Act of Valor

Movie review by
Jeffrey M. Anderson, Common Sense Media
Act of Valor Movie Poster Image
Real-life SEALs can't save poorly made, violent movie.
  • R
  • 2012
  • 101 minutes

Parents say

age 13+
Based on 11 reviews

Kids say

age 13+
Based on 24 reviews

A lot or a little?

The parents' guide to what's in this movie.

Positive Messages

The movie is violent and heroic at the same time. It emphasizes brotherhood, family, service, valor, and commitment, but its heroes also kill lots of bad guys -- albeit for the country's good.

Positive Role Models & Representations

Several real-life Navy SEALs star in the movie, and while their teamwork, discipline, heroism, and training are on display, so is their dangerous, violent job. The soldiers are all very family oriented and are ready to make big sacrifices when necessary.

Violence

Tons of blood and loud, jarring action violence. In a particularly brutal sequence, a woman is kidnapped, beat up, and tortured. Dozens of children are killed by a truck bomb. Viewers see several suicide bombers -- including some who look like teen girls -- ready to die for their cause. Terrorists are shot in the head. Soldiers engage in shoot-outs with high-powered guns; there's also face-to-face combat. Some characters are injured, and many die, including some of the good guys.

Sex

One scene features several women in skimpy bikinis. A soldier's wife is pregnant, and they share a loving goodbye. Some brief innuendo.

Language

Profanity is sporadic, but "f--k" is heard a few times, and "s--t" is heard more than once, in addition to "ass," "damn," "hell," "bulls--t," and some swearing in Spanish and Tagalog.

Consumerism
Drinking, Drugs & Smoking

The soldiers are seen casually enjoying drinks (mostly beer) from time to time, mainly in the beginning of the movie.

What parents need to know

Parents need to know that Act of Valor is a fact-based action movie about the Navy SEALs -- who are mostly played by real-life active-duty SEALs. Strong violence includes a brutal sequence of a woman being kidnapped, beat up, and tortured, and a scene in which many children are killed by truck bomb. There's also tons of guns and shooting, blood, graphic shootings, injuries, and death. Language isn't constant but includes occasional uses of "f--k" and "s--t," as well as some brief innuendo. The movie's message is mixed: On the one hand, the characters are unquestionably brave and selfless team members who value family, country, and sacrifice; but on the other, their job is violent and requires injuring and killing others. The values that viewers bring to the movie will affect how they ultimately perceive its messages.

User Reviews

  • Parents say
  • Kids say
Adult Written byMickel February 25, 2012

US Navy Seals not good role models? Really?

I registered just so I can throw the BS flag on giving this movie 2/5 on role models. I cannot fathom how real life US Navy Seals aren't exemplary role mo... Continue reading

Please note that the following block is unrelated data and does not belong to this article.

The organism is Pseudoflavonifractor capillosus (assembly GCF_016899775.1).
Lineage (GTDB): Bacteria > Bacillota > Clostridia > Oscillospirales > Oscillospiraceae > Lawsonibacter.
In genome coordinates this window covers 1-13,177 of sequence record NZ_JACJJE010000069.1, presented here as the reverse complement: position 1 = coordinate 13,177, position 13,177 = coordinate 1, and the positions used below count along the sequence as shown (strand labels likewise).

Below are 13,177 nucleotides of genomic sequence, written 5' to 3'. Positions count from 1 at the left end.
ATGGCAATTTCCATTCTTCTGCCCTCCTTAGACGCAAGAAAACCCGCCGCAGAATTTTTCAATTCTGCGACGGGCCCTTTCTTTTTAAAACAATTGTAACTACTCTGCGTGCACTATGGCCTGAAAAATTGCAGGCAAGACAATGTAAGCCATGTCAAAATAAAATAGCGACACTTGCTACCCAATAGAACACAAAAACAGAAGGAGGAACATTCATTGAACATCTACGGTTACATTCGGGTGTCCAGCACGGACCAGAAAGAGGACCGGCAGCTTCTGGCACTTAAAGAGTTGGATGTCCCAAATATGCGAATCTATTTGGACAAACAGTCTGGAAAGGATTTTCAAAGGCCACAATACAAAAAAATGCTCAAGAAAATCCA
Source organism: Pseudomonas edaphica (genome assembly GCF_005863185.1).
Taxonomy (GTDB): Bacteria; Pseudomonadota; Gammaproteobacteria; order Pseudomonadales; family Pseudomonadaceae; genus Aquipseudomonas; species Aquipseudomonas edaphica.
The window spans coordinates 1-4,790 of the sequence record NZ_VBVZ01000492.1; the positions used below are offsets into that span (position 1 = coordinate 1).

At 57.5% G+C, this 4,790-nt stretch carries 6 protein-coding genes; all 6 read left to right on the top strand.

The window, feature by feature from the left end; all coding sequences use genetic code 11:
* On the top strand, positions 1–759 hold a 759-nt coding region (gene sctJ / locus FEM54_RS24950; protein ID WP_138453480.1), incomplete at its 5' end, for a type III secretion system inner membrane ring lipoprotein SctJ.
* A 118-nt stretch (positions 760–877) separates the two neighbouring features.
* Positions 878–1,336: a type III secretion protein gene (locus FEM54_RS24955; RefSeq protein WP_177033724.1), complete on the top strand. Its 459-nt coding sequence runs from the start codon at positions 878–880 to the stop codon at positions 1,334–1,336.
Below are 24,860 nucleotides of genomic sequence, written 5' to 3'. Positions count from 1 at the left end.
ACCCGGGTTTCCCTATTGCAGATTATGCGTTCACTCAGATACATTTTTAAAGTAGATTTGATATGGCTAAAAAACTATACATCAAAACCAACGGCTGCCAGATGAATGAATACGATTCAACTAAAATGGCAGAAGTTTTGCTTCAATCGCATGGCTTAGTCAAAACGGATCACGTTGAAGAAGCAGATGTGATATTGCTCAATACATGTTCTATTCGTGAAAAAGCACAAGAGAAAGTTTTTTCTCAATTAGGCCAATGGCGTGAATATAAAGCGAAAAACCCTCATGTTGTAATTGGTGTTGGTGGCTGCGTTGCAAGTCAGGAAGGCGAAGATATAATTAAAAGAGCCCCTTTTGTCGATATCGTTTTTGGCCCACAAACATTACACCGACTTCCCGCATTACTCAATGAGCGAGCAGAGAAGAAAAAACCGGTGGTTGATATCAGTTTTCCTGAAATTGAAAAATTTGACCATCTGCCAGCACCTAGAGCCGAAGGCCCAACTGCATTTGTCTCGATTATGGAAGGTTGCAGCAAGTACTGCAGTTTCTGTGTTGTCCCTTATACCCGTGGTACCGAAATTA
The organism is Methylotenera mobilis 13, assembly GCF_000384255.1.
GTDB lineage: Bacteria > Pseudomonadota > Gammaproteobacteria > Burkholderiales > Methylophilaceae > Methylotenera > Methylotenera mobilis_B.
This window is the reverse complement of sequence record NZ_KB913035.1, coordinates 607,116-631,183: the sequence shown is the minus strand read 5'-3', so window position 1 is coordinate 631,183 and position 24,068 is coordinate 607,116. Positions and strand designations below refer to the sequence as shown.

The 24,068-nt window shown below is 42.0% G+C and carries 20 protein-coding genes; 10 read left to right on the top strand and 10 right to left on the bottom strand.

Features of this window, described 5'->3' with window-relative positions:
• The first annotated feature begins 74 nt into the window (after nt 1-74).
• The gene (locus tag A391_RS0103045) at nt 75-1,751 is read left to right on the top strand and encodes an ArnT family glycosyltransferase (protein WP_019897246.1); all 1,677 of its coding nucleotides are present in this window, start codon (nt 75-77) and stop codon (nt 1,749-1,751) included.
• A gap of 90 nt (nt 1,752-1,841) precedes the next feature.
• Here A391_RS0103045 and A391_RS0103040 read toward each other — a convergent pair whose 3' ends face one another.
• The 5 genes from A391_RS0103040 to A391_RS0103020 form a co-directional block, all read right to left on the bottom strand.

Adult Written byfrancecl February 27, 2012

Fathers Bring your 12-yr Olds to this Movie!

This is a great movie, but I disagree that it is for adults only. Here’s my review of “Acts of Valor”. I wanted my son who will be 13 in two months to see it... Continue reading
Teen, 14 years old Written byjdawg55 April 2, 2012

Great Movie With Some Blood And Language.

First of all, I would like to point out, Commonsensemedia never has anything good to say about movies. I mean seriously, "Real-life Seals can't save p... Continue reading
Kid, 12 years old March 11, 2012

Great Movie!

I really liked this movie! I don't understand what Common Sense was thinking....."pause" for 17 year olds? I am 12, and even though the violence... Continue reading

What's the story?

An international smuggler (Alex Veadov) has reunited with an old friend (Nestor Serrano) who has become a terrorist. A CIA agent (Roselyn Sanchez) working undercover has collected information on the two men, but before she can do anything with it, she's kidnapped and tortured. It's up to the Navy SEALs to rescue her. The daring operation also yields a terrorist cell phone, which leads to yet another discovery: The bad guys are working on secret bomb vests that can't be picked up by metal detectors. What's more, 16 of them are headed to several major U.S. cities. Can the SEALs stop them in time to prevent mass destruction?

Is it any good?

Only pre-existing fans of the SEALs are going to get much out of this underwhelming movie. Co-directors Mike McCoy and Scott Waugh begin ACT OF VALOR with a filmed introduction explaining why they chose to cast real-life Navy SEALs: because actors couldn't convey the proper realism. And to some extent, that idea works. In one terrific rescue scene, viewers see the skill and precision of the SEALs at work, including surprising details that might have been overlooked by a traditional Hollywood production.

Unfortunately, while the SEALs are experts in many things, they're certainly not trained actors. But in their defense, no actor could have made Act of Valor's flat, clunky screenplay sound good. Moreover, while it's part of an effort to be more "realistic," the movie's sloppy hand-held camerawork and choppy editing kill most of the later action sequences. The "walking and talking" dialogue exchanges are even more awkward.

Talk to your kids about ...

  • Families can talk about the Act of Valor's violence. Is it justified? How does it compare to what you've seen in other action movies?

  • Was it the right decision to cast real-life Navy SEALs in the movie? Does it make the movie more realistic? How else does it work? In what ways doesn't it work?

  • How does the movie reflect the military? How does that compare to other military depictions you've seen in movies and on TV?

Movie details

Themes & Topics

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